In the standardisation document it is proposed that the absolute orientation of
    a body segment be defined by successive rotations about lateral, longitudinal
    and frontal axes. Since the system for defining the orientation of the whole
    body has not yet been published the present proposal prejudges the issue.
    Recommendations have been made to the Standardization Committee on whole body
    orientation as detailed in:

    Yeadon, M.R. 1990. The simulation of aerial movement. Part I: The determination
    of orientation angles from film data. Journal of Biomechanics 23, 59-66.

    In this system successive rotations are made about the lateral, frontal and
    longitudinal axes. This order of rotations has the advantage that the Cardan
    angles of somersault, tilt and twist agree with the nomenclature used by
    gymnasts and coaches. Since the focus is on the reporting of data such
    considerations of the established use of terminology are of great relevance.

    Part 5. Relative Orientation

    The description of the system proposed here appears to be somewhat ambiguous but
    our interpretation is that successive rotations about lateral, frontal and
    longitudinal axes bring one segment from initial alignment with a more proximal
    segment to its final relative orientation. That is we interpret the proposal
    as stating that the system described in the cited publication (Grood and Sunday,
    1983) is to be adopted. If this is so then we are in agreement with this part
    of the proposal and expect that most researchers will also find it acceptable.
    On the other hand this definition is in conflict with that proposed in Part 4,
    suggesting again that Part 4 be changed.

    Part 1 and Part 2.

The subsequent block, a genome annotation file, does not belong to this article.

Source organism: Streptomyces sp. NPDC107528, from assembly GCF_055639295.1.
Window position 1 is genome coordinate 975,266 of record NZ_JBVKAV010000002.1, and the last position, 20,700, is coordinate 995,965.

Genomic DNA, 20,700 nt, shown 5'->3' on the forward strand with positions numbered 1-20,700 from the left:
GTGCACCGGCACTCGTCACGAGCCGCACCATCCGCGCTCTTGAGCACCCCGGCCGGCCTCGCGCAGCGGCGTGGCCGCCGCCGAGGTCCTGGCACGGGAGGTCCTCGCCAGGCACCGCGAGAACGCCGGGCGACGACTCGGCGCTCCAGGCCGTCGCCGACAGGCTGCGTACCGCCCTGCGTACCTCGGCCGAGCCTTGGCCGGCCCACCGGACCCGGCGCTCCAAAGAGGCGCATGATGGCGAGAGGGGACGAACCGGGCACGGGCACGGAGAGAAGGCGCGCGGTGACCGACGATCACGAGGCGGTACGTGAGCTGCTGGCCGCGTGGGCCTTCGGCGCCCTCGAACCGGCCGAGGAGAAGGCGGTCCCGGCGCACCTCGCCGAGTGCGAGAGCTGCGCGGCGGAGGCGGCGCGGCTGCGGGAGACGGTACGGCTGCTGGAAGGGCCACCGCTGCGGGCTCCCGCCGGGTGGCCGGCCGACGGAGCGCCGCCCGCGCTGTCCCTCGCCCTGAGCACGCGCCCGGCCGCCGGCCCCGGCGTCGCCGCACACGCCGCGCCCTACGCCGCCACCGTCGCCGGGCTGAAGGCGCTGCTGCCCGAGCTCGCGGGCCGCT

It would be attractive to think that articles could use Tables in which axes
    were labelled with words rather than X, Y and Z but since this is unlikely to
    occur there is a case for having a standard system. One rationale would be to
    let the definition of orientation dictate the axes nomenclature by requiring
    sequential rotations about the X, Y and Z axes. This leads to the adoption of
    a system with Z vertical (longitudinal).

    One final note of caution on the subject of standardisation:

    There is a danger if recommendations were to be adopted formally by an academic
    journal. Any standardised system will need to be able to adapt to various needs
    and changing circumstances. For different types of arm movements it may be
    helpful to use different systems of describing orientation. It will not be
    helpful if systems are cast in stone from on high. Researchers need the freedom
    to choose what they think is best bearing in mind the conventions prevalent at
    the time. For example even if whole body orientation is "standardised" in some
    way, it should not be imposed on all activity. What is a sensible system for
    gymnastics may not necessarily be sensible for high jumping. It should rest
    with the researchers of high jumping to arrive at a useful system bearing in
    mind what already exists.

    Fred Yeadon
    Ton van den Bogert
    Giovanni Legnani

    --
    M.R. (Fred) Yeadon
    M.R.Yeadon@lut.ac.uk